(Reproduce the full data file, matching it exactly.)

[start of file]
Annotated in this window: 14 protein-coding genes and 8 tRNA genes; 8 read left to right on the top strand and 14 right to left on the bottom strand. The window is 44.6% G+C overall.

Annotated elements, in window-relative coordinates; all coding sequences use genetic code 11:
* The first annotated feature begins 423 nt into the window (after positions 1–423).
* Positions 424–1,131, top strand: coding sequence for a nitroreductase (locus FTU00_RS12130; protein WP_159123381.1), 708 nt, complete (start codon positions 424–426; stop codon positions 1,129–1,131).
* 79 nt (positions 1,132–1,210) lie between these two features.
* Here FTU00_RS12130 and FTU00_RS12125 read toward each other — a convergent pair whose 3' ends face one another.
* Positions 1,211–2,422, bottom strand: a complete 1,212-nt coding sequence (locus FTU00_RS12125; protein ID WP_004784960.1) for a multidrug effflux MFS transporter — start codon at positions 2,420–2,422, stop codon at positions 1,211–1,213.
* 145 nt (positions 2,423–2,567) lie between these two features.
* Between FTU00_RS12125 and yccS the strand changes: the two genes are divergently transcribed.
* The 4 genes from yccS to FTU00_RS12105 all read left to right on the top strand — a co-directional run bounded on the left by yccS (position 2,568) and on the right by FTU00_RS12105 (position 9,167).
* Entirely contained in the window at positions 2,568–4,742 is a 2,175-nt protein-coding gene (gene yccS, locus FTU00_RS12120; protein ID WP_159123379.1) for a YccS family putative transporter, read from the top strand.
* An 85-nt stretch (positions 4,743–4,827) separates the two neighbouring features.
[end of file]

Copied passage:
Annotated in this window: 14 protein-coding genes and 8 tRNA genes; 8 read left to right on the top strand and 14 right to left on the bottom strand. The window is 44.6% G+C overall.

Annotated elements, in window-relative coordinates; all coding sequences use genetic code 11:
* The first annotated feature begins 423 nt into the window (after positions 1–423).
* Positions 424–1,131, top strand: coding sequence for a nitroreductase (locus FTU00_RS12130; protein WP_159123381.1), 708 nt, complete (start codon positions 424–426; stop codon positions 1,129–1,131).
* 79 nt (positions 1,132–1,210) lie between these two features.
* Here FTU00_RS12130 and FTU00_RS12125 read toward each other — a convergent pair whose 3' ends face one another.
* Positions 1,211–2,422, bottom strand: a complete 1,212-nt coding sequence (locus FTU00_RS12125; protein ID WP_004784960.1) for a multidrug effflux MFS transporter — start codon at positions 2,420–2,422, stop codon at positions 1,211–1,213.
* 145 nt (positions 2,423–2,567) lie between these two features.
* Between FTU00_RS12125 and yccS the strand changes: the two genes are divergently transcribed.
* The 4 genes from yccS to FTU00_RS12105 all read left to right on the top strand — a co-directional run bounded on the left by yccS (position 2,568) and on the right by FTU00_RS12105 (position 9,167).
* Entirely contained in the window at positions 2,568–4,742 is a 2,175-nt protein-coding gene (gene yccS, locus FTU00_RS12120; protein ID WP_159123379.1) for a YccS family putative transporter, read from the top strand.
* An 85-nt stretch (positions 4,743–4,827) separates the two neighbouring features.